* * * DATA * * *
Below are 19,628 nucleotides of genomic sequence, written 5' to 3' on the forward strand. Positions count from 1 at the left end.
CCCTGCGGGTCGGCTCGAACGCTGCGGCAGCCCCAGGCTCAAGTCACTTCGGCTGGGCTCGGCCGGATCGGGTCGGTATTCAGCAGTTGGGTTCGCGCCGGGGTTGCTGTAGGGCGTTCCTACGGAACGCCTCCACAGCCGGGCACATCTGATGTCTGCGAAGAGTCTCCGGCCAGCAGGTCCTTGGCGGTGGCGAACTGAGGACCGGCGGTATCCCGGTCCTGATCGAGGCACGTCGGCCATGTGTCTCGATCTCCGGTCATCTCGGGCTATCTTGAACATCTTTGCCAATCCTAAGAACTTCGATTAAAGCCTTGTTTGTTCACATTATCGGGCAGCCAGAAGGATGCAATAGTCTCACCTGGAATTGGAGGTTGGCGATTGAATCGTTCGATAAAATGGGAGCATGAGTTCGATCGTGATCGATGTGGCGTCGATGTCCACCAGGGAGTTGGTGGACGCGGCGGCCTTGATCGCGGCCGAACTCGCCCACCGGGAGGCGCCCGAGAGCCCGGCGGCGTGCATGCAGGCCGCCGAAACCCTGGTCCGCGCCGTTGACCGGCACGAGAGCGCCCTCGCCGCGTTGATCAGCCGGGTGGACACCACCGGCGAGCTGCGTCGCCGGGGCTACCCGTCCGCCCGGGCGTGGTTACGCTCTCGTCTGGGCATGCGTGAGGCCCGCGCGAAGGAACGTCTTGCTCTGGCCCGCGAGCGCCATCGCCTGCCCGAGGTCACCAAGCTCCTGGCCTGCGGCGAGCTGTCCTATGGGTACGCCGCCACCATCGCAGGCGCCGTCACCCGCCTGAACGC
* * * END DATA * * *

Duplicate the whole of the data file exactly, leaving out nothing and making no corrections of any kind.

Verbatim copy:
Below are 19,628 nucleotides of genomic sequence, written 5' to 3' on the forward strand. Positions count from 1 at the left end.
CCCTGCGGGTCGGCTCGAACGCTGCGGCAGCCCCAGGCTCAAGTCACTTCGGCTGGGCTCGGCCGGATCGGGTCGGTATTCAGCAGTTGGGTTCGCGCCGGGGTTGCTGTAGGGCGTTCCTACGGAACGCCTCCACAGCCGGGCACATCTGATGTCTGCGAAGAGTCTCCGGCCAGCAGGTCCTTGGCGGTGGCGAACTGAGGACCGGCGGTATCCCGGTCCTGATCGAGGCACGTCGGCCATGTGTCTCGATCTCCGGTCATCTCGGGCTATCTTGAACATCTTTGCCAATCCTAAGAACTTCGATTAAAGCCTTGTTTGTTCACATTATCGGGCAGCCAGAAGGATGCAATAGTCTCACCTGGAATTGGAGGTTGGCGATTGAATCGTTCGATAAAATGGGAGCATGAGTTCGATCGTGATCGATGTGGCGTCGATGTCCACCAGGGAGTTGGTGGACGCGGCGGCCTTGATCGCGGCCGAACTCGCCCACCGGGAGGCGCCCGAGAGCCCGGCGGCGTGCATGCAGGCCGCCGAAACCCTGGTCCGCGCCGTTGACCGGCACGAGAGCGCCCTCGCCGCGTTGATCAGCCGGGTGGACACCACCGGCGAGCTGCGTCGCCGGGGCTACCCGTCCGCCCGGGCGTGGTTACGCTCTCGTCTGGGCATGCGTGAGGCCCGCGCGAAGGAACGTCTTGCTCTGGCCCGCGAGCGCCATCGCCTGCCCGAGGTCACCAAGCTCCTGGCCTGCGGCGAGCTGTCCTATGGGTACGCCGCCACCATCGCAGGCGCCGTCACCCGCCTGAACGC